Saturday, August 18, 2012

Daily Inspiration 8-18-12

"There are better golfers,
there are better drivers,
there are better swimmers,
and there are better cooks.
The one thing that no one can ever
be better than you at, is being you.
Just be you.
There's no one more qualified for the job."

-- Doe Zantamata

To some the concept of being yourself--the real you--is easy, and they live that all day every day. The rest of us have had a great deal of practice at adding layers upon layers of labels, titles, expectations, criticisms, and more that make it very difficult to even know what it means to be ourselves, let alone actually be that way. We have sort of become those things. I am this, I am that, I do this, I do that. Some of it is functions that we do in our lives, some of it is pure ego trying to make us more in other people's eyes than we really are. It's as if we walk around with this facade like we are in costume in a play, changing roles all the time.

So, when I've read or heard, 'be yourself,' I might think, 'easy for you to say!' Or, I might think, 'I wonder what that is like to be myself.' But, I've really been focusing on exactly what that is for me of late, and the way that started was by opening awareness to how I've talked when speaking to others, thoughts that might go through my brain, how I felt, or the emotions I was feeling and so on. Awareness is sort of like being able to be outside of ourselves and inside at the same time--to become a watcher.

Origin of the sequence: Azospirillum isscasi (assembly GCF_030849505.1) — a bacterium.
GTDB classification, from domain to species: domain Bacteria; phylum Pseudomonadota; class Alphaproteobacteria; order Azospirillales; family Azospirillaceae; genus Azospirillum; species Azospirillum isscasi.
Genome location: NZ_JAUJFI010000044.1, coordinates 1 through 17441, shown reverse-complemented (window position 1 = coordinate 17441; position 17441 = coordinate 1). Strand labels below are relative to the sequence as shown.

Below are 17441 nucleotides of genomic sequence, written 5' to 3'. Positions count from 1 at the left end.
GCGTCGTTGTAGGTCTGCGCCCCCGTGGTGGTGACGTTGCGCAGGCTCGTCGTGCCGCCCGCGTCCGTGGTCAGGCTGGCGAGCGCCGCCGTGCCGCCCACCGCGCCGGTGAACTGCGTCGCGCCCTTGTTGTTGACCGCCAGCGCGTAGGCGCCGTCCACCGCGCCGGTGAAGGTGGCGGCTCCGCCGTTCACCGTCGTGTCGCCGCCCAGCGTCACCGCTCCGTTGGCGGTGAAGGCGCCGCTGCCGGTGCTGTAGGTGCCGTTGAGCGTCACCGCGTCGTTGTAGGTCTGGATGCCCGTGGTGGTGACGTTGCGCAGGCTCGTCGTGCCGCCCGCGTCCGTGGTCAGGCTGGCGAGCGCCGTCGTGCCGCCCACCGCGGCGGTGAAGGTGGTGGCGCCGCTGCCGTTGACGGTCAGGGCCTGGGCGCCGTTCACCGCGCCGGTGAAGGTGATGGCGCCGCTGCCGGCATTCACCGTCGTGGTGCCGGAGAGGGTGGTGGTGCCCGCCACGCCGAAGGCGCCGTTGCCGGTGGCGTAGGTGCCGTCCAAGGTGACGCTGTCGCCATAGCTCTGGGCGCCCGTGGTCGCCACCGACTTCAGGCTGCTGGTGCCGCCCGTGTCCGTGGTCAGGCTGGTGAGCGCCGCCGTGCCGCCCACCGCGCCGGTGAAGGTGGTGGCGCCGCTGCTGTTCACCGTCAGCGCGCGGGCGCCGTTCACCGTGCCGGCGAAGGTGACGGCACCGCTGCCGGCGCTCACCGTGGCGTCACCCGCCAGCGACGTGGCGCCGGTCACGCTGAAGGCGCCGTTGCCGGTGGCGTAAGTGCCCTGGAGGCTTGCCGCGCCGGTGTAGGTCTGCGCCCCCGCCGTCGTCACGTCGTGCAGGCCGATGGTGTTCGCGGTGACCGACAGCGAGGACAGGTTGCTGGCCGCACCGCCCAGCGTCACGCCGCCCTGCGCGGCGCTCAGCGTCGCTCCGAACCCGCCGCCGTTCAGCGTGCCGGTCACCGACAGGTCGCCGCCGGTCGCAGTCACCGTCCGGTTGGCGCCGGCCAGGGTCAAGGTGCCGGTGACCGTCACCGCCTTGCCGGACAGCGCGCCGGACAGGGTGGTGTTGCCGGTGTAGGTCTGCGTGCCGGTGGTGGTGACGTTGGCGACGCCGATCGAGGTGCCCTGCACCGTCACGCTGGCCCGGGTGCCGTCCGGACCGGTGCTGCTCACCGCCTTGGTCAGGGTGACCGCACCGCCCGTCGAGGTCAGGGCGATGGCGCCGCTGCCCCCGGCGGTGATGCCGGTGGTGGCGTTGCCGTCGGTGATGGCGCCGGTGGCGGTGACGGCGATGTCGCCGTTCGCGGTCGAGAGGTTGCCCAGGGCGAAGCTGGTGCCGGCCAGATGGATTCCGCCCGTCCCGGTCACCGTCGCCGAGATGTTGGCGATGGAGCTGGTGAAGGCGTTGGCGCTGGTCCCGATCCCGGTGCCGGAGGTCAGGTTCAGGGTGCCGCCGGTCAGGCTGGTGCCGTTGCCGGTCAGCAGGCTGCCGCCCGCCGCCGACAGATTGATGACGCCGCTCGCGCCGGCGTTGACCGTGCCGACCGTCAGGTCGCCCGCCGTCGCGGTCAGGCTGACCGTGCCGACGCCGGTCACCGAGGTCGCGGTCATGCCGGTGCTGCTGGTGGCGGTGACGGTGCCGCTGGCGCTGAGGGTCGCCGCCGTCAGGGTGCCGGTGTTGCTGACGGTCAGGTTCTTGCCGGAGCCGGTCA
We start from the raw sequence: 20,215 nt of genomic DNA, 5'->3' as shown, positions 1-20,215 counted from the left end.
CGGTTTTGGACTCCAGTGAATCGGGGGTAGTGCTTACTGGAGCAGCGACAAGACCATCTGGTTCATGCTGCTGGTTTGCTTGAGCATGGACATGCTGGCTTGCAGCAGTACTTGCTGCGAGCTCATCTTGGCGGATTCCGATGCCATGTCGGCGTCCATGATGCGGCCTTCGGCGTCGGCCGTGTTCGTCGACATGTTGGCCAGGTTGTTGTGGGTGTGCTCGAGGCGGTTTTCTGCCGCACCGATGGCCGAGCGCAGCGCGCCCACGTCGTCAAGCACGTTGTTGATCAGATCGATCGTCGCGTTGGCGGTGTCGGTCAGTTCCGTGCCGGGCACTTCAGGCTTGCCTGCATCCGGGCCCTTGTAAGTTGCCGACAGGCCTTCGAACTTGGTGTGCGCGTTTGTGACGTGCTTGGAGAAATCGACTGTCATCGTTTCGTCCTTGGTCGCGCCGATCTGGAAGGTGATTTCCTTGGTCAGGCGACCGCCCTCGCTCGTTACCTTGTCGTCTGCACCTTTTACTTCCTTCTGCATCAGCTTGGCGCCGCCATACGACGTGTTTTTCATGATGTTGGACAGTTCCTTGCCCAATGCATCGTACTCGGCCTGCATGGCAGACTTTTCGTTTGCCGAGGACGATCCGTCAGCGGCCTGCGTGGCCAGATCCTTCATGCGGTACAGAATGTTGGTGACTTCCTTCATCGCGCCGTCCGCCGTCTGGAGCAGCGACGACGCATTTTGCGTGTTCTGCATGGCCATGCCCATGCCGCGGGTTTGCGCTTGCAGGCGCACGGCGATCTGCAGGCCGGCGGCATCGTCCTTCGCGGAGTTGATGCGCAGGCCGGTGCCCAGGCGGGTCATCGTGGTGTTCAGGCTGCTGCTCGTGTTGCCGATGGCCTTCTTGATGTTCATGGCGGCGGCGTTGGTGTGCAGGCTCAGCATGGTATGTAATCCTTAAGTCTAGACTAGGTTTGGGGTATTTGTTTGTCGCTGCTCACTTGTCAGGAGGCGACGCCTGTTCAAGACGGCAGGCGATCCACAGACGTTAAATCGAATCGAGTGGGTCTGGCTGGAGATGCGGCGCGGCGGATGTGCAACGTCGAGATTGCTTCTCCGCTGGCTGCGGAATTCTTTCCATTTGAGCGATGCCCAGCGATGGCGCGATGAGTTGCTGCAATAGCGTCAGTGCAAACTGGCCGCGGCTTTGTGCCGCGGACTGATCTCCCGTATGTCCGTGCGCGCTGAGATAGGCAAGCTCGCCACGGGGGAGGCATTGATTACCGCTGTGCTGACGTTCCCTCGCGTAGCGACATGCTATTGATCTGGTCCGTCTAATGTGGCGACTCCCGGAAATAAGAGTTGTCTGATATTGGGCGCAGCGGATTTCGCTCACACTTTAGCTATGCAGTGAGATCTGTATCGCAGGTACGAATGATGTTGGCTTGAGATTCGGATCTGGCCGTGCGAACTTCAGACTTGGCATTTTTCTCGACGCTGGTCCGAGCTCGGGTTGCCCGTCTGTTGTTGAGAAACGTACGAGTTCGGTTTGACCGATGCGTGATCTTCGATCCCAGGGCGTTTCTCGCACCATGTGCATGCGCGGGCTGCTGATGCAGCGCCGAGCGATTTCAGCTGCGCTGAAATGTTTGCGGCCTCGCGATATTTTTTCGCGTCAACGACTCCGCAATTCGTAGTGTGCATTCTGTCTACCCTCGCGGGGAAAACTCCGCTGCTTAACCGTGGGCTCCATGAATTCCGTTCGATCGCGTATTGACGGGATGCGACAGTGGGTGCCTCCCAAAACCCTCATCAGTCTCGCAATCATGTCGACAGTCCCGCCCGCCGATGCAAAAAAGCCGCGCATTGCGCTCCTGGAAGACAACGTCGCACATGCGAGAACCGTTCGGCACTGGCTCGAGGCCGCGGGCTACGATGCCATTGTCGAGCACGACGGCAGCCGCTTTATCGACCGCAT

With this, I can see if I'm going with a label I think someone would like, or if I'm being myself and talking about what I do or have done on request or interest. You know how that goes. . . someone says what they are doing and I start spouting my recent accomplishments (however recent they may really be. . .), what I'm going to do and so on. In this I am trying to impress rather than be there. When I do this, I'm not even really there. By awareness, I can see me beginning to talk that way or think those thoughts and I can then stop myself and let it go. That past training is pretty thick, but this awareness really does help cut through it.

Another thing that really seems to help is to pretend that everyone is equal. What I mean by that is that there is no one, regardless of their title or station, or group affiliation that is more, nor less than me. I call it leveling the field. I'm not better, they are not better, I am not worse, they are not worse. We are all one in that way, though we may have radically different duties, talents and connections. As Dr. John Demartini says so well, 'don't put people on pedestals or in a pit.'

We can then respect someone's current station, such as the President of the United States, but at the same time, respect our own station. It needs to be a level playing field, where we can love each other for who we are including what they do.
s I do these things, I'm uncovering layer by layer that person who is just me and getting to know that me, and I'm liking it a great deal.
I'm Sure Liking The Reflection In The Mirror So Much More Than I Used To.
Spread Some Joy Today--Next time you're talking with someone, try saying very little about you and just ask questions and respond to them. I know you will find how that goes in a very interesting way. . .

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